Many local areas have adopted their own targets around waste management, recycling and street cleanliness. Details of individual agreements are available publicly from the CLG website, IDeA website or from local authorities.
Robert Neill: To ask the Secretary of State for Environment, Food and Rural Affairs pursuant to the answer to the hon. Member for Beckenham of 9 October 2008, Official Report, columns 743-45, on the Waste and Resources Action Programme, which of the authorities and partnerships listed in the Answer have been allocated funding to assist with the introduction or implementation of alternate weekly collections. 
Jane Kennedy: None of the authorities and partnerships listed have been allocated funding specifically for the introduction or implementation of alternate weekly collections. The Waste and Resources Action Programme's funding for local authorities was designed to help them improve the performance of, and increase levels of public participation in, their recycling and composting services. Funding has been awarded to a large number of local authorities, running a variety of waste collection schemes. In each case, the purpose was to support the local authority's delivery and communication of its strategy for improving recycling rates. What this strategy was in each case, and whether or not it involved the introduction of alternate weekly collection of residual waste, was a matter for the local authority to decide.
Mr. Pickles: To ask the Secretary of State for Environment, Food and Rural Affairs pursuant to the answer to the hon. Member for Bromley and Chislehurst of 1 September 2008, Official Report, column 1487W, on domestic wastes: contracts, what the timetable is for the peer review of WR0106 and for the completion of WR0506. 
Jane Kennedy: The peer review for WR0106: Achieving Household Waste Prevention Through Service Systems, is now complete. The final report for WR0506: Benefits of Third Sector Involvement in Waste Management, is due to be submitted to DEFRA by the end of November 2008.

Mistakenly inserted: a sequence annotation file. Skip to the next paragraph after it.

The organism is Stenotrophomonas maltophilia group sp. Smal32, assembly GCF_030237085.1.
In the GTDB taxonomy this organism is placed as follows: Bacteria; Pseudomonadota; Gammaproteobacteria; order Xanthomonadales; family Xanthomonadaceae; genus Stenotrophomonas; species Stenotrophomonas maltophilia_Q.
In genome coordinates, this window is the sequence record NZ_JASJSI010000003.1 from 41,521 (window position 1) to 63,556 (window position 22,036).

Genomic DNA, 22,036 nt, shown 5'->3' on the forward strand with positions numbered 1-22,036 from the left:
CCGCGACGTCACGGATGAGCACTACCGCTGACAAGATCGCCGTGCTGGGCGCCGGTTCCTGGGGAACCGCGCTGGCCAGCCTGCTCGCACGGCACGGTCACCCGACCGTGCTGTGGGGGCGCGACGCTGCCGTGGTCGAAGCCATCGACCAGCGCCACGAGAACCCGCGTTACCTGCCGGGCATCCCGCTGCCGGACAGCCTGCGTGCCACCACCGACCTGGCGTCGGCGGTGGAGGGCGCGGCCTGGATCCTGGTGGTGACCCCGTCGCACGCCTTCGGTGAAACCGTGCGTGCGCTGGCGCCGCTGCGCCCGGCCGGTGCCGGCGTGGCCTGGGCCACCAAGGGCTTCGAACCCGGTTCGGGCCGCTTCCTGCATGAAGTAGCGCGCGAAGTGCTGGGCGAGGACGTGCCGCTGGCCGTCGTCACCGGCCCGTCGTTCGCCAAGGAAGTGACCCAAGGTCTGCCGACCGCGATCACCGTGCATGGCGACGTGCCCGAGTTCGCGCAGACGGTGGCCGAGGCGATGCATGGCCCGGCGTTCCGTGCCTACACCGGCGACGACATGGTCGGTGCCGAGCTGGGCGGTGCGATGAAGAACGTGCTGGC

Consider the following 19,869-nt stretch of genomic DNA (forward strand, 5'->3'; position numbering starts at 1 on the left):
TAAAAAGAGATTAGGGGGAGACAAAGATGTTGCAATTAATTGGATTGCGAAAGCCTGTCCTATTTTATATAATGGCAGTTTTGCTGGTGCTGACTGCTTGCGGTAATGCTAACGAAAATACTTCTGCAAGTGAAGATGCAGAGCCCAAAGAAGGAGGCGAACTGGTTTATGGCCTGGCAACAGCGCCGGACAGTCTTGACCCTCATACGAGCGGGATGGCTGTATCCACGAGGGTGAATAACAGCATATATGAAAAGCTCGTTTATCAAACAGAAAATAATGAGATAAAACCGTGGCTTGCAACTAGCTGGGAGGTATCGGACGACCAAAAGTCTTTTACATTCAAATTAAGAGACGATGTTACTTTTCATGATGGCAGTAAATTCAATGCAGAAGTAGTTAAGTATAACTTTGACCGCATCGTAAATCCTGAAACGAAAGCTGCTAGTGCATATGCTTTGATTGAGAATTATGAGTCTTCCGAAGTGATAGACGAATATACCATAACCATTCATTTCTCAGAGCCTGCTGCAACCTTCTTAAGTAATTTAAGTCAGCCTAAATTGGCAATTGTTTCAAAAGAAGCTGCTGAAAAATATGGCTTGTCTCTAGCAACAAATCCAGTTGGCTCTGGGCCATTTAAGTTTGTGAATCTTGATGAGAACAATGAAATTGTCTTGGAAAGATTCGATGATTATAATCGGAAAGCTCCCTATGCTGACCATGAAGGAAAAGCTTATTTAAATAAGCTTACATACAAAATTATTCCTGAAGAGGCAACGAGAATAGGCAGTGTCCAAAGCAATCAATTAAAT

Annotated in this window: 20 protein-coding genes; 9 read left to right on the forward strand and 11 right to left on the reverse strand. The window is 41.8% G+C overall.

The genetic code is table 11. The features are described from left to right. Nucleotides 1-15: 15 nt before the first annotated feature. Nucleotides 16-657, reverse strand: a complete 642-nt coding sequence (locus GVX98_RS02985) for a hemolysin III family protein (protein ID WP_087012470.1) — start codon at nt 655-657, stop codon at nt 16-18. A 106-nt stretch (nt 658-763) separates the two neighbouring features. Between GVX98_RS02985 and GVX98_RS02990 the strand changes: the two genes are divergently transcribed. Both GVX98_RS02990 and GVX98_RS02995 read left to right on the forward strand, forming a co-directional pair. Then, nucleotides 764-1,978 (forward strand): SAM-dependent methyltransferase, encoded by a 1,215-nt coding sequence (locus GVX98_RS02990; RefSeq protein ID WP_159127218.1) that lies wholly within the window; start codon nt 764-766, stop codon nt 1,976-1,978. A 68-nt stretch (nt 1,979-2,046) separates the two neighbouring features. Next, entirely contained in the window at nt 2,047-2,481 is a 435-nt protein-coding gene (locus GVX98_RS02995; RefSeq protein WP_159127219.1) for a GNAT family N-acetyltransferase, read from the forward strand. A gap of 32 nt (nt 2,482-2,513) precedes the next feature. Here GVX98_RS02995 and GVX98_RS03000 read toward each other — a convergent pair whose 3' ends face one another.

To ask the Secretary of State for Environment, Food and Rural Affairs pursuant to the
Answer to the right hon. Member for Horsham of 19 June 2008, Official Report, column 1187W, on Dorneywood: official hospitality, what use his Department has made of Dorneywood for official engagements in the last 12 months. 
Bob Spink: To ask the Secretary of State for Environment, Food and Rural Affairs what proportion of the fish catch in EU waters was discarded in each of the last five years; and if he will make a statement. 
Since 2002 all EU countries have been required to collect data on discarding under Council Regulation 1543/2000, but the information is not yet compiled systematically. Quantities of discards are estimated quarterly using data collected by scientific observers aboard commercial fishing vessels. They are required to record the quantity landed and discarded, and the species and size composition of the discards each time the fishing gear is hauled. Deploying scientific observers in this manner is expensive and time consuming, with the result that it is usually only possible to sample a small proportion of the overall fishing trips in a given area. As a result, it is necessary to extrapolate from the limited sampling to provide estimates for the entire fleet. Although the sampling is intended to cover a representative sample of the fleet, this does mean that the estimates of total discards are subject to uncertainty.
However, it is clear that in order to more effectively manage discard activity, it is essential that full and accurate data is available for all fisheries, and we continue to press the Commission to ensure this is delivered by member states.
Jane Kennedy: The Environment Agency have now completed 55 out of 68 Catchment Flood Management Plans (CFMPs) for England. Within each CFMP, long term flood risk policies have been assigned to geographical areas.
Each geographical area is referred to as a policy unit and across England and Wales there are approximately 860. In 38 of these, the flood risk management policy option will be to provide no active intervention. In practice this means that the Environment Agency will continue to monitor flood risk, but will not carry out maintenance on watercourses and defences. Flood risk in these areas is relatively low and the policy reflects the current practice of low intervention to manage risk.